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Tesla shares finally get a well-deserved place in S&P 500

Mohit Oberoi
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Tesla car

Tesla share are trading more than 12% higher at $459.32 in the US premarket today, after it was included in the S&P 500. It looks like a well-deserved place for the popular electric vehicle maker after being snubbed in September.

Tesla gets a place in the S&P 500

Stock indexes frequently rebalance their constituents in order to maintain the accuracy of the weightings of companies in the market or sector they are based on. The broader market indices such as the S&P 500 and Dow Jones Industrial Average are seen as a barometer for the US economy. Therefore, both these indices change their constituents so that their price movement is reflective of the US economy. As far as Tesla is concerned, it has redefined the automotive industry. Tesla’s success and soaring market capitalisation have prompted legacy automakers to focus on electric vehicles instead of traditional internal combustion engine cars.

Both Dow Jones and S&P 500 have reshuffled constituents in 2020

At times, the index shakeups are necessitated due to corporate actions. For instance, the Dow Jones had to reshuffle its constituents in August after Apple, its largest constituent, split its stock four for one. Since the Dow Jones is a price-weighted index, Apple’s weight, and hence the tech sector’s weightage in the index, would have come down post the split.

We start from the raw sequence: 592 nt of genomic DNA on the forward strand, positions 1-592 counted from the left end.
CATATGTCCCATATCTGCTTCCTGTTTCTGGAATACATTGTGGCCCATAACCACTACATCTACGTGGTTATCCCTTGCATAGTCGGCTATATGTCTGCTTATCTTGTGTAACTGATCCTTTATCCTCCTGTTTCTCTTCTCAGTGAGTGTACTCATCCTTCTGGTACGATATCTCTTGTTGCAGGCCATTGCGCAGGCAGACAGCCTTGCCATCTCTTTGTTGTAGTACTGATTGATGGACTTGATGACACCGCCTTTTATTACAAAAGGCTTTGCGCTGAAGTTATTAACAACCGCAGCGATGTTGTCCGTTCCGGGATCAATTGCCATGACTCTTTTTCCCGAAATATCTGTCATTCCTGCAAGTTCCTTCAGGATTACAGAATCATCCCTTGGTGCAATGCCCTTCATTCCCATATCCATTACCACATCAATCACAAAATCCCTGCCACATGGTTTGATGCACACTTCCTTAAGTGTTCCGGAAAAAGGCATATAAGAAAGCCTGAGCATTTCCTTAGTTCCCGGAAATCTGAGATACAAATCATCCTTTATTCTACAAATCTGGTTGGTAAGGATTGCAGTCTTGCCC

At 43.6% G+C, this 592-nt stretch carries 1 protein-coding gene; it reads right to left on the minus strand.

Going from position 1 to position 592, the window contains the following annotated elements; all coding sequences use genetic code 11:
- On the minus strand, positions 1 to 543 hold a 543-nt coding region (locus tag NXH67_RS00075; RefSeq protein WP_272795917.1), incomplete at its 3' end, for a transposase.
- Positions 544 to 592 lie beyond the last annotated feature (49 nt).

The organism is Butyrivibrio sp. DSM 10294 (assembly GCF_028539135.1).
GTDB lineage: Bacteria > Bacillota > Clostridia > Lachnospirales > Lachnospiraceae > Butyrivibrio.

On other occassions indices add or remove a constituent so that the index remains representative of the economy. Incidentally, this year both the Dow Jones and S&P 500 have changed their constituents. In August, the Dow Jones announced that it would add Salesforce, Amgen, and Honeywell – that represented a major shakeup for the 30-share index. These companies replaced Raytheon, Exxon Mobil, and Pfizer.

S&P 500 passed on Tesla in September

In September, the S&P 500 also announced the inclusion of three new constituents. These were Teradyne, Etsy, and Catalent. The news came as a surprise to markets as well as Tesla fans. In July, Tesla met a key condition for inclusion into the S&P 500 after it posted a net profit in the second quarter of 2020—its fourth consecutive quarterly profit. The company posted a net profit in the second quarter despite the headwinds from COVID-19 pandemic. Its Freemont plant, where it produces most of its cars, was shut for many days during the quarter. Unlike legacy automakers that carry inventories of more than a month, Tesla is a supply-constrained company. It can sell only as many cars that it can produce.

Tesla has reshaped the automotive industry

Meanwhile, despite the production headwinds, Tesla has maintained its original guidance of selling over half a million cars in 2020. This is a remarkable achievement for the company and CEO Elon Musk. Five years back, Tesla was seen as a niche automaker selling only a few thousand cars a year. This year, Tesla’s cumulative deliveries since inception crossed 1 million. In the third-quarter earnings call, Musk alluded to the fact that Tesla might deliver a million cars in 2021.

Tesla posted a net profit in the third quarter of 2020 – a reflection of the fact that it is finally becoming a sustainably profitable venture. Tesla shares have soared almost 400% this year and the company has capitalised on the opportunity by raising over $7 billion by issuing more stock.

Tesla’s balance sheet is in strong shape